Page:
What I need to know is how do I converted all my many TB's to ReFS? If I dump Win 7 for Win 8 Blue, I know Win 8 will read my NTFS but how can I convert them to ReFS?

++++++++++

Btw, nothing of what I am saying is in any way a disagreement with your post. You are quite right. One thing that I think might annoy people on forums is that by time I come back to the responses I have already read a whole lot more. So they think I'm just baiting them or being a troll. No such intent I can assure you. I just like to get answers to my questions as quickly as possible. So thanks for your response. smile.gif
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post #4 of 11
Windows 8 is NOT ReFS, actually. It is first released with a Server release (Server 2012) for data storage ONLY, meaning the OS drive can still only be formatted as ReFS. Windows 8 as of now CANNOT read/write to ReFS file systems. Development of Windows 8.1 suggests that it may be supported then, but there is no current support on release versions of Windows 8 for ReFS.

In fact, the same release strategy was used when NTFS was being released!

And, taken from your second link,

"In Windows 8, ReFS will be introduced only as part of Windows Server 8, which is the same approach we have used for each and every file system introduction. Of course at the application level, ReFS stored data will be accessible from clients just as NTFS data would be."

How I transferred all my data from NTFS to ReFS was with an intermediate drive. I had 6 2TB drives formatted in NTFS, and a 3TB external drive.

I transferred 2TB of data from one hard drive to the external, formatted the original drive as ReFS, and then moved all the data back. It was as simple as that!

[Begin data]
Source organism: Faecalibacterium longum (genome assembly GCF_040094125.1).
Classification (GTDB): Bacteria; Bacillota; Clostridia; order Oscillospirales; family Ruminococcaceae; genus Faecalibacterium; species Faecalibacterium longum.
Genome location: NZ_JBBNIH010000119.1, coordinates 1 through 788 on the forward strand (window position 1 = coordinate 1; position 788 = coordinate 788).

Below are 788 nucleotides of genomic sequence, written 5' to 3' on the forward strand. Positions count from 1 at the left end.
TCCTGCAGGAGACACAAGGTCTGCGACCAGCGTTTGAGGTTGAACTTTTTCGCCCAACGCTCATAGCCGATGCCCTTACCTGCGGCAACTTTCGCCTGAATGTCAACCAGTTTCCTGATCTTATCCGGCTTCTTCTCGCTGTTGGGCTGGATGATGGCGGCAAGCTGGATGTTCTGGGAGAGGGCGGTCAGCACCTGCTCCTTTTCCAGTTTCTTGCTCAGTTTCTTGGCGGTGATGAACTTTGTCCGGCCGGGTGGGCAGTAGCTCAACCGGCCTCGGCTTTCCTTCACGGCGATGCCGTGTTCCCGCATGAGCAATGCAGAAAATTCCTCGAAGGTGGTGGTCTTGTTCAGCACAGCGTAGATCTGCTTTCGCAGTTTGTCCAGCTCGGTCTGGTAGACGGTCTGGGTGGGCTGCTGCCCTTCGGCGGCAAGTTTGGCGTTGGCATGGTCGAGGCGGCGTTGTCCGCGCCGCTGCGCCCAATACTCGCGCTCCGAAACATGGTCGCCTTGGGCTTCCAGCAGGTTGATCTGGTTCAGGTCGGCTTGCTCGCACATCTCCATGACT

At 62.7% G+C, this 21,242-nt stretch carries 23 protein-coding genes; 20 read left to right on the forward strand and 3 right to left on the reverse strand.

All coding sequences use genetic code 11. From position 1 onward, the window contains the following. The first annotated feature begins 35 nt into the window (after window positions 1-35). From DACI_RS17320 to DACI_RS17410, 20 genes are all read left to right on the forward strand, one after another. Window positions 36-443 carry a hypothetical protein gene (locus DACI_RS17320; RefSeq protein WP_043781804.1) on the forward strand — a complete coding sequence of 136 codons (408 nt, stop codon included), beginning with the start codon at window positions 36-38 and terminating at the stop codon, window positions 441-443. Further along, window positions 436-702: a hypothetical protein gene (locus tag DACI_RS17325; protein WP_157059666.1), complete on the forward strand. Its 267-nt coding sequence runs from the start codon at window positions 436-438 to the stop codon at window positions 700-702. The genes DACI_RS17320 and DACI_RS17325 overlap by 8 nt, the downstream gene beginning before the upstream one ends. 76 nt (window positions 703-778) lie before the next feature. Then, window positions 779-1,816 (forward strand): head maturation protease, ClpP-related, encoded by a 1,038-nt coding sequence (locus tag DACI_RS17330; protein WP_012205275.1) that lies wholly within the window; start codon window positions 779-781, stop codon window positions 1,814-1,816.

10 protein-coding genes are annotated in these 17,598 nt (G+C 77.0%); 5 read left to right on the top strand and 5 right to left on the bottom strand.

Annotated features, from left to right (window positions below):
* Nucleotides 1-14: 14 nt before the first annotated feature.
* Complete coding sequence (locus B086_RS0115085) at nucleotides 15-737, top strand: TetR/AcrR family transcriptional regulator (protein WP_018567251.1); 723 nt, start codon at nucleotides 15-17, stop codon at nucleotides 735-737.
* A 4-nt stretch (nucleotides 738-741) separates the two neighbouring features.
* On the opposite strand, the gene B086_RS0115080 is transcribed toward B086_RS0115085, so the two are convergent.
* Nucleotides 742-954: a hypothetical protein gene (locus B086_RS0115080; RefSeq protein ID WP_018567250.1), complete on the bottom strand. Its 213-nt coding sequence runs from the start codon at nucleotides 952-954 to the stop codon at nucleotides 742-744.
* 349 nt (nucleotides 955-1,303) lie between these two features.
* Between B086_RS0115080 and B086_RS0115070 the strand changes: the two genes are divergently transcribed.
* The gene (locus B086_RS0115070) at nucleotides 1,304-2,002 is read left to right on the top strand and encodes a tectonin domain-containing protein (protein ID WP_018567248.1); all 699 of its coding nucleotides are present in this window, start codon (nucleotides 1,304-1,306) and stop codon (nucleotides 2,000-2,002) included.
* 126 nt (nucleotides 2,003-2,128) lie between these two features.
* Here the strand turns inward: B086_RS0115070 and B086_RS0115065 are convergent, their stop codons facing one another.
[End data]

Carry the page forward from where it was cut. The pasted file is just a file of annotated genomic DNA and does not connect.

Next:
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post #5 of 11
Thread Starter 
From MS:
Quote:
ReFS cannot be used on removable media, nor can it be used to boot an operating system — it's simply for storage right now. Microsoft says the new file system will only be introduced as part of Windows Server 8, but Windows 8 client will be able to access and read ReFS volumes until it's fully supported in client operating systems in the future.

Yeh, it kinda looks like we are both right and wrong. Not yet in Win 8 but coming in Win 8.1.
Quote:
With the leak of build Windows 8.1 9369, we have another look into the development of the platform as Microsoft marches towards what is expected to be a late summer release of the platform, and a preview release in late June. We have already seen a few enhancements such as the File manager and trackpad settings and it now looks like we will also see ReFS support for the client.

You know, Kubed_Zero, the more I read about the adoption of ReFS, the more I get confused. There is talk that Win 8 OS cannot be loaded on an ReFS formatted drive. Ok, well then how the heck can it read files on my 2012 File Server.
Quote:
I transferred 2TB of data from one hard drive to the external, formatted the original drive as ReFS, and then moved all the data back. It was as simple as that!
Heck, with all my files, you'll be attending my funeral before I'm finished converting. rolleyes.gif

What do you recommend for the here and now?

1) Stay with Win 7 Ultimate 64 bit on my workstations and put Win Server 2012 on my storage server?
-or-
2) Dump Win 7 now and replace it with Win 8 and ..... hope ReFS comes to Win 8 in an update to Win 8.1
-or-
3) Forget about Win 2012 Server until NTFS is finally replaced with ReFS on all Windows software?